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How Fear and Avoidance Kill a Great Deal

As I am working on several year-end transactions and stress mounts, I’m reminded of a past transaction that involved two parties who were eager to make a deal happen but became paralyzed at a crucial point by fear — not fear of each other, but fear of losing the deal. Neither side could bring itself to trust or empathize with the other. As a result, vapor lock ensued, and the deal died even after numerous issues they confronted resolved.

Fear in business

The fears of the parties doomed this deal. It was too far along and would have required at least one party to travel well outside its comfort zone, but what could have been done earlier in the process to change the fear dynamic that killed the deal?

Confronting the Fear of Losing a Deal

When I work on transactions, I quickly work to identify deal breakers. I notice them during initial client meetings and phone calls and as I review or draft documents. I note them in the draft documents and encourage the parties to discuss. I welcome such discourse because transparency alleviates distrust that may undermine deals down the road. In the deal in question, however, the two parties continued to kick the can down the road. Each draft of the deal pushed and resolved peripheral issues, ignoring core issues. Why? Because they feared that any major confrontation would sink the deal.

Both Parties and the Intermediaries Avoided Confronting the Core Issues out of Fear that Such Confrontation Would Undermine the Deal.

Sometimes, deferring discussion on a difficult point is a useful approach to achieving a specific objective, but when the avoidance of the issue affects the resolution of other issues or when an issue clearly will be a roadblock, appropriate confrontation is essential.

Back to the issue at hand, I felt powerless — as my client refused to engage — and angry, as the other side seemed to be complicit in the avoidance.

Early Action Is Key

Once the pressure had mounted, each side had become too entrenched in its position to resolve major issues. Avoidance had whittled away the goodwill between the parties to the point where the major issues seemed insurmountable. As I mentioned above, the thought crossed my mind that this could have been part of a negotiating tactic. Perhaps one side wanted to get the deal so far along that the other side would give in on the remaining issues. After all, in the game of chicken, there is always a risk of a car wreck.

However, given all the time, energy, and money expended, I do not believe that this particular car wreck was entirely the result of a negotiating approach or tactic gone wrong. Both sides had certain issues they were reluctant to bend on but failed to clarify and discuss early in the process. If they had identified those issues earlier and the two parties confronted them, either of the following more attractive outcomes could have resulted:

  • The deal would have been aborted much earlier, saving both parties time, energy, money, and aggravation.
  • The parties could have resolved the major issues early in the process, when both parties were more flexible.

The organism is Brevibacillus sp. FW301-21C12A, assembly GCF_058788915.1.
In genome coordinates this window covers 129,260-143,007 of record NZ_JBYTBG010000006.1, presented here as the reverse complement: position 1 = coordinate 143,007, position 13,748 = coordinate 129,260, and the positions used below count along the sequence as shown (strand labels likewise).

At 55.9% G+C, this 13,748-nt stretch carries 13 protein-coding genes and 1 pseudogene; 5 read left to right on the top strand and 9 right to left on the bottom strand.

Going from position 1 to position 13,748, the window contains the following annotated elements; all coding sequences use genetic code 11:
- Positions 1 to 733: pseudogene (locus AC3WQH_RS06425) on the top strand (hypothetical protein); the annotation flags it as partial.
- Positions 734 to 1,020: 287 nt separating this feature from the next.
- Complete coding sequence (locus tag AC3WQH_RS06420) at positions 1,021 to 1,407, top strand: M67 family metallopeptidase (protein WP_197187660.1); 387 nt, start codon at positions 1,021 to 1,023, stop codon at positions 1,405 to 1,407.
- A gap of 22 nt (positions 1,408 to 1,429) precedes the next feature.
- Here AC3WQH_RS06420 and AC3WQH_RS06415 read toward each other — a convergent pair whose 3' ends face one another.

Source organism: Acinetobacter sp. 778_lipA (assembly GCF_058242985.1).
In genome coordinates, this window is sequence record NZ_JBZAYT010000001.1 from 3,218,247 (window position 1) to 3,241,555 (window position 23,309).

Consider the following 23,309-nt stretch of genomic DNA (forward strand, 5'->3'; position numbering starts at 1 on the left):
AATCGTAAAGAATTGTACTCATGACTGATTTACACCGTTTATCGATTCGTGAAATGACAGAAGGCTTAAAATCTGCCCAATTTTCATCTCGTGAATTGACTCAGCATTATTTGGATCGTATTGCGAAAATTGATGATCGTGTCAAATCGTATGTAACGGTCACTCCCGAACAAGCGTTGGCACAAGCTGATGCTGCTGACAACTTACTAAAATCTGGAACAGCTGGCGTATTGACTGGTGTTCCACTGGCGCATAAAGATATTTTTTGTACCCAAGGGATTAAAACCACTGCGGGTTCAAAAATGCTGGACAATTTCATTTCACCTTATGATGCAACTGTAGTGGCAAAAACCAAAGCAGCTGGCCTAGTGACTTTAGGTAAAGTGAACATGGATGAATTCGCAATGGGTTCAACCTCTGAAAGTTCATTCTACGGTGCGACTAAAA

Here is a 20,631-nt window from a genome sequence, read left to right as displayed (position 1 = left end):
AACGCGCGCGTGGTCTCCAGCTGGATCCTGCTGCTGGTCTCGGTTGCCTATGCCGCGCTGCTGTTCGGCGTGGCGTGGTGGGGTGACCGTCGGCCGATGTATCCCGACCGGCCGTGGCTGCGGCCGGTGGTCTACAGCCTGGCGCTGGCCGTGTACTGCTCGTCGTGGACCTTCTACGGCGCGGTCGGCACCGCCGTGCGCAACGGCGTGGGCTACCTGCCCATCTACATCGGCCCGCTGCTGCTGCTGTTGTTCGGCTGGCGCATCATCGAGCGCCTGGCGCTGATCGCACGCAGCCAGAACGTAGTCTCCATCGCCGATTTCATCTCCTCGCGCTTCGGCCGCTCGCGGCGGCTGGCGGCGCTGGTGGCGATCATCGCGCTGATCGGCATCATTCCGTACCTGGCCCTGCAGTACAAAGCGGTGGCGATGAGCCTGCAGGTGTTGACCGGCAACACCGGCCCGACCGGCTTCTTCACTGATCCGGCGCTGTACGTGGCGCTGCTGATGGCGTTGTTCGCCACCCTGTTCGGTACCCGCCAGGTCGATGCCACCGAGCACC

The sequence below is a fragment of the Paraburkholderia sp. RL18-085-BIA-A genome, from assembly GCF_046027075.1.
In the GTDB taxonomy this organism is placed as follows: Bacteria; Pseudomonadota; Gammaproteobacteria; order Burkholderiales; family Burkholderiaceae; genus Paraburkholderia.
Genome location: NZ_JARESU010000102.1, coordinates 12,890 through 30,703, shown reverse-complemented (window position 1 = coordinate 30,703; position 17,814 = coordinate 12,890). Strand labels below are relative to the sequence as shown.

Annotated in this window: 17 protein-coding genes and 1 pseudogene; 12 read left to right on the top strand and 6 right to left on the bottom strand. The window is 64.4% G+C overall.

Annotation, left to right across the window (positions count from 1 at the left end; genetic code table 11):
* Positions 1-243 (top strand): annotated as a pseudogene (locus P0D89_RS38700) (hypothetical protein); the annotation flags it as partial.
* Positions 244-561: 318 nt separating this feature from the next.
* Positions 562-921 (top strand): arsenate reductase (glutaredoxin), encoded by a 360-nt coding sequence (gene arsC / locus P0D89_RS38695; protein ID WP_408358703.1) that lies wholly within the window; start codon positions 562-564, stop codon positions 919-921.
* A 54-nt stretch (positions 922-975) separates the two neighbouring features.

Flexibility to Solve Problems and Resolve Major Issues is Much Greater Early in the Process. That Fluidity Disappears Quickly as Deal Fatigue sets in and as Options are Taken off the Table to Resolve 0ther Issues. 

Observing each party battle its fear internally and seeing the fractured negotiations unfold was both fascinating and frustrating. This was a win-win deal that fear transformed into a lose-lose scenario. The lesson: The parties could have avoided the death of this deal if only the human actors had been capable of realizing they were acting out of fear and could overcome that fear with honesty, empathy and a little bit of trust.

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Disclaimer: The information in this blog post is provided for general informational purposes only, and may not reflect the current law in your jurisdiction. No information contained in this post should be construed as legal advice from Stephen Dietrich, nor is it intended to be a substitute for legal counsel on any subject matter. No reader of this post should act or refrain from acting on the basis of any information included in, or accessible through, this Post without seeking the appropriate legal or other professional advice on the particular facts and circumstances at issue from a lawyer licensed in the recipient’s state, country or other appropriate licensing jurisdiction.

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About The Author: Stephen Dietrich is an attorney and author who has a passionate interest in the human side of business. His distinctive combination of legal and business knowledge, human insight, and dedication to clients makes him uniquely qualified to help corporate leaders and other C-level executives navigate high-value mergers and acquisitions, restructure transactions, and manage day-to-day operations. Through this blog, Stephen shares his extensive experience and unique personal and professional insights in the hope of stirring thought and dialogue that leads to ever deepening insights and understanding. For more information, please visit www.StephenDietrich.com.

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